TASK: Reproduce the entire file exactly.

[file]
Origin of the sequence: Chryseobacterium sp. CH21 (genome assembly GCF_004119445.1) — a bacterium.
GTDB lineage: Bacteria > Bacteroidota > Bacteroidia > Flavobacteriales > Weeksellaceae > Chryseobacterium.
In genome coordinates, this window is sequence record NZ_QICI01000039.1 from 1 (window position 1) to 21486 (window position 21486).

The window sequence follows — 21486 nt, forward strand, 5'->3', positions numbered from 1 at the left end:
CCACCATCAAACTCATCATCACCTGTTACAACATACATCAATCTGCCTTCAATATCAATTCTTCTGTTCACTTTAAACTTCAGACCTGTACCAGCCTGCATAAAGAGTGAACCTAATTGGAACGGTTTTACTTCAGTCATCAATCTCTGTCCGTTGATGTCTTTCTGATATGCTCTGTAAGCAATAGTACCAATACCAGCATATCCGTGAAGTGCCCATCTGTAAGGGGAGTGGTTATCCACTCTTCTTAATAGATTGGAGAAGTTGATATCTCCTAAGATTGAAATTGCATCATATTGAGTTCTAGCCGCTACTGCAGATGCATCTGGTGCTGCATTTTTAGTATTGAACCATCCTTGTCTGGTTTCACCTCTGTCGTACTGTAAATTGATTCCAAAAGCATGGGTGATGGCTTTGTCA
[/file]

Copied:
Origin of the sequence: Chryseobacterium sp. CH21 (genome assembly GCF_004119445.1) — a bacterium.
GTDB lineage: Bacteria > Bacteroidota > Bacteroidia > Flavobacteriales > Weeksellaceae > Chryseobacterium.
In genome coordinates, this window is sequence record NZ_QICI01000039.1 from 1 (window position 1) to 21486 (window position 21486).

The window sequence follows — 21486 nt, forward strand, 5'->3', positions numbered from 1 at the left end:
CCACCATCAAACTCATCATCACCTGTTACAACATACATCAATCTGCCTTCAATATCAATTCTTCTGTTCACTTTAAACTTCAGACCTGTACCAGCCTGCATAAAGAGTGAACCTAATTGGAACGGTTTTACTTCAGTCATCAATCTCTGTCCGTTGATGTCTTTCTGATATGCTCTGTAAGCAATAGTACCAATACCAGCATATCCGTGAAGTGCCCATCTGTAAGGGGAGTGGTTATCCACTCTTCTTAATAGATTGGAGAAGTTGATATCTCCTAAGATTGAAATTGCATCATATTGAGTTCTAGCCGCTACTGCAGATGCATCTGGTGCTGCATTTTTAGTATTGAACCATCCTTGTCTGGTTTCACCTCTGTCGTACTGTAAATTGATTCCAAAAGCATGGGTGATGGCTTTGTCA